How to use the Bible in Politics 2

What about the Old Testament laws? Like the purity laws or the holiness codes? Can they be used in political discourse? for laws in our land? Are they just passe? If these are God’s laws are they God laws for all time, for all people, in all places?

Richard Bauckham, in his new book, The Bible in Politics: How to Read the Bible Politically, ponders the holiness laws for Israel now found in Leviticus 19 (after the jump) as a test case for how to read the Old Testament laws for political decisions today. This is not only a tough text in itself, it is even more delicate to handle when it comes to modern politics. So, bravo for Bauckham!

Again, there are lots of details here, too many to engage, so I will do my best to sample chapter and cull out some illustrations of the points he makes.

First, the principles and illustrations. The key to the chp is v. 2: “be holy because I, the Lord your God, am holy.” Note vv. 3, 4, 10, 11, 14, 16, 18, 25, 28, 30, 31, 32, 34, 36, 37. Israel is special, set apart, covenanted to God and to God alone and God is covenanted to them, and to them alone. That’s the point of holiness. Thus, the point of the chp is the full holiness of God’s people in all they do.

What do you think of this principles worked out in illustrations? Does this turn “rules” inside out? How do you think a text like Leviticus 19 can be of use in our political world?

There are plenty of examples and there is a randomness that shows it is a sampling rather than a completeness. They examples illustrate the principle of holiness. There is also here the principle of love of neighbor (19:18), the principle of concern for the marginalized, the principle of avoiding the praxis of the pagans. Etc. This is important to Bauckham: the Torah has major principles which are applied. Thus, the Decalogue is principles, and examples follow for chapters after it. They work out the principles. Judicial cases in the Torah are examples as well. The Torah is not complete.

Bauckham is not keen on the distinction between cultic, moral and civil laws. Gleaning does not illustrate private charity vs. government charity because the distinction between private and public is unknown to the Torah. What is good for one is good for all (except for special laws for priests, etc.). Gleaning is a culturally specific illustration of love of neighbor by providing for those in need. It is designed to protect the poor and to remind the owner that God owns the land — that is, that what we have is not “ours” but God’s.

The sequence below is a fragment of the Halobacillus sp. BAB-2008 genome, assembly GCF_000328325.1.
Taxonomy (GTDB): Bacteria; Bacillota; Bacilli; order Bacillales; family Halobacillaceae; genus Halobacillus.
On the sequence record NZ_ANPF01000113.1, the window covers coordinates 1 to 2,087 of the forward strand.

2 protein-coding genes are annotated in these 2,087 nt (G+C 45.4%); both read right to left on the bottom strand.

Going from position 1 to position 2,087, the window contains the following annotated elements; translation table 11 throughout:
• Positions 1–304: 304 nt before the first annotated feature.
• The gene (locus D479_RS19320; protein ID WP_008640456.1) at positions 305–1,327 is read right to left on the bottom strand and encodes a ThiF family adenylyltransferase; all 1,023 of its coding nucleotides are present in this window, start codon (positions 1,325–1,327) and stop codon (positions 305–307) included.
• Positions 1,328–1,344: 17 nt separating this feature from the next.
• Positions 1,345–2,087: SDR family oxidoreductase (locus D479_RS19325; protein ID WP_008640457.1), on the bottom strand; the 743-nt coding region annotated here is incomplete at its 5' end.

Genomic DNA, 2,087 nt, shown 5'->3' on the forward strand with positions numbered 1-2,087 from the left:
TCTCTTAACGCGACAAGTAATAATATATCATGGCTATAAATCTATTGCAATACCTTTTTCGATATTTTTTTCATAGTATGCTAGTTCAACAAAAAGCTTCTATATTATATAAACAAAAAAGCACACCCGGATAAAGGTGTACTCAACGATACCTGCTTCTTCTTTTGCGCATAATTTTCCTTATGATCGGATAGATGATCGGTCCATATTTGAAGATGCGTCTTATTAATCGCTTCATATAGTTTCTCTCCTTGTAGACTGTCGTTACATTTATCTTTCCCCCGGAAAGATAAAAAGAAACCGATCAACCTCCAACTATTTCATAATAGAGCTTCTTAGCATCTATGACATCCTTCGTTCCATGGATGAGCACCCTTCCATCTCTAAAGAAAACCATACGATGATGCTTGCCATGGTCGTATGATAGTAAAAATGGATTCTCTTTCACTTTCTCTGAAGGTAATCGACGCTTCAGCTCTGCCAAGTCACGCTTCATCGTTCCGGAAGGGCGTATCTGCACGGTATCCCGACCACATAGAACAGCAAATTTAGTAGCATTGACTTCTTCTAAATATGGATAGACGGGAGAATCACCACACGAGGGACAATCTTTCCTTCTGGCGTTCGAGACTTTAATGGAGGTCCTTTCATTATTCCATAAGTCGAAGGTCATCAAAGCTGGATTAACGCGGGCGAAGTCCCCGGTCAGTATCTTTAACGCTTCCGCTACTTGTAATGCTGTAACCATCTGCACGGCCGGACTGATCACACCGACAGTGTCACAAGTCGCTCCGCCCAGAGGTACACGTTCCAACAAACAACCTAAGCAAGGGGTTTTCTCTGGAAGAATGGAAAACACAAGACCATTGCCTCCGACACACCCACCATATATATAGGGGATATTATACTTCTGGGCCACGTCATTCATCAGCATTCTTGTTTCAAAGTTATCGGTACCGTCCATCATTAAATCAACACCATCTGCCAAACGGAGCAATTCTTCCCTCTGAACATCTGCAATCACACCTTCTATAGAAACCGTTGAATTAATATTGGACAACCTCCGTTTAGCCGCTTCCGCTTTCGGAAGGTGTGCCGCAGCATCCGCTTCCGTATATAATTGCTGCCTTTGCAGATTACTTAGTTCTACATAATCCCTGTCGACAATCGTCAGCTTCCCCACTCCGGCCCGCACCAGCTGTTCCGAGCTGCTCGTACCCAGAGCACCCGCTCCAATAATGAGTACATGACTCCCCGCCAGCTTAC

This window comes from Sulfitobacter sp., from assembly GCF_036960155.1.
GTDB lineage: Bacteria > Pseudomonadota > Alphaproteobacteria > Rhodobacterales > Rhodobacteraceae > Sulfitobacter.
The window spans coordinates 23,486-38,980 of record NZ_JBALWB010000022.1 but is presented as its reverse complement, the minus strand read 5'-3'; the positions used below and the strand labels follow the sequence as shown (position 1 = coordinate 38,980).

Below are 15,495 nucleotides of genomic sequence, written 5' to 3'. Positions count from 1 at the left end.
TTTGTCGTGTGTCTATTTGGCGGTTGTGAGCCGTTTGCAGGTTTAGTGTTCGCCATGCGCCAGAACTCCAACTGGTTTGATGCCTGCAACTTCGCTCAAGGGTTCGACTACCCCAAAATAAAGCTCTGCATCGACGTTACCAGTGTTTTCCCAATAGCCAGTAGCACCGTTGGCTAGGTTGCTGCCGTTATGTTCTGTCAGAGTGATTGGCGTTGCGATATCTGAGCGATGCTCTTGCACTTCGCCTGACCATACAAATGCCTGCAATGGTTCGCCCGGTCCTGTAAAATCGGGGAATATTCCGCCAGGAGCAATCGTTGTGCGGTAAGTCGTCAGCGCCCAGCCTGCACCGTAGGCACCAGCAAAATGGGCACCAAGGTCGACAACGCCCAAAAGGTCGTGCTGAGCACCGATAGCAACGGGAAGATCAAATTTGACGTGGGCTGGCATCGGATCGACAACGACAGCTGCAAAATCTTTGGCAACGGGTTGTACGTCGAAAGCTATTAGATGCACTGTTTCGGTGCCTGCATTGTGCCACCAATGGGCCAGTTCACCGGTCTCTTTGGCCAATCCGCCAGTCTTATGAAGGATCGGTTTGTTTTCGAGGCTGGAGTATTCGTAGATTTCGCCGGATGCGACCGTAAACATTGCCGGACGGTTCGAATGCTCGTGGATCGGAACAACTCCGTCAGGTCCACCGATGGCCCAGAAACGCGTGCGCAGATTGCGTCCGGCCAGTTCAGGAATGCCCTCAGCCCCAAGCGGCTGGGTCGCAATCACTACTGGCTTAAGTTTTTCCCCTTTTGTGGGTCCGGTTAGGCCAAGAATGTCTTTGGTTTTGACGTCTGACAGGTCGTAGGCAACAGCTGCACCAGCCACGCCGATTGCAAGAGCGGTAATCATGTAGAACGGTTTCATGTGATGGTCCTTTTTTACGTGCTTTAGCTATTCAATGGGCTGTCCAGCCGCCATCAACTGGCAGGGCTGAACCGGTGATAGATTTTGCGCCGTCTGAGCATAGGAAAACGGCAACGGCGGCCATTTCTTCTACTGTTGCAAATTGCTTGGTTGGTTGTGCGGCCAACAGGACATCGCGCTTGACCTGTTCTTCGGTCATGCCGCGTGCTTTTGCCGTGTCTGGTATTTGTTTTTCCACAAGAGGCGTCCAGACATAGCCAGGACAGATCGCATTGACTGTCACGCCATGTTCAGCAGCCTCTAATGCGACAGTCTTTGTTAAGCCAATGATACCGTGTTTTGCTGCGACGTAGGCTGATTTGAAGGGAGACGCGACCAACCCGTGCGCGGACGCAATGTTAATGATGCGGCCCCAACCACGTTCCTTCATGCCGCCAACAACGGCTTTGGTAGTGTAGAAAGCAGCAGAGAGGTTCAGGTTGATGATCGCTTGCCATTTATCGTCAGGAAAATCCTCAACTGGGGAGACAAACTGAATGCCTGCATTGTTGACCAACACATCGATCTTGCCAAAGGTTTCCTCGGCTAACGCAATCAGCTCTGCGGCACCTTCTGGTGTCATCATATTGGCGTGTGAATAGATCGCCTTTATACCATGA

The church is to seek to live out these Torah principles; and in society but maybe not as a political entity (depending on how much authority is vested in the principles in that society/political state). All of this means we need to see that the Torah of Israel is on its way to the Kingdom of God, and it points to that Kingdom. It attempts to realize God’s will in an ancient near eastern society. The church is not a political entity, and must not seek to be one. Torah then is instructive but not instructions for the church. The church is an eschatological witness to the kingdom as it seeks to live out the will of God for the kingdom.

Bauckham sketches grey hair texts and adultery texts before getting to Jesus’ use of Leviticus 19. Jesus presses utter truthfulness in Matt 5:33-37 as he extends beyond Lev 19:12. Jesus also saw Lev 19:18 as the second great commandment, and this shows Jesus saw the Torah as having fundamental principles and illustrations of those principles. Jesus extended “neighbor” to all humans.

In all, then, Bauckham sees the Torah as having foundational principles, the principles are worked out concretely in a context, and those principles are to be set within a redemptive history aiming at the Kingdom of God. We are to see our place in that history and to live out the kingdom in our time and in our place.

Leviticus 19

1 The LORD said to Moses, 2 “Speak to the entire assembly of Israel and say to them: ‘Be holy because I, the LORD your God, am holy.3 “‘Each of you must respect your mother and father, and you must observe my Sabbaths. I am the LORD your God.

4 “‘Do not turn to idols or make metal gods for yourselves. I am the LORD your God.

5 “‘When you sacrifice a fellowship offering to the LORD, sacrifice it in such a way that it will be accepted on your behalf. 6 It shall be eaten on the day you sacrifice it or on the next day; anything left over until the third day must be burned up. 7 If any of it is eaten on the third day, it is impure and will not be accepted. 8 Whoever eats it will be held responsible because they have desecrated what is holy to the LORD; they must be cut off from their people.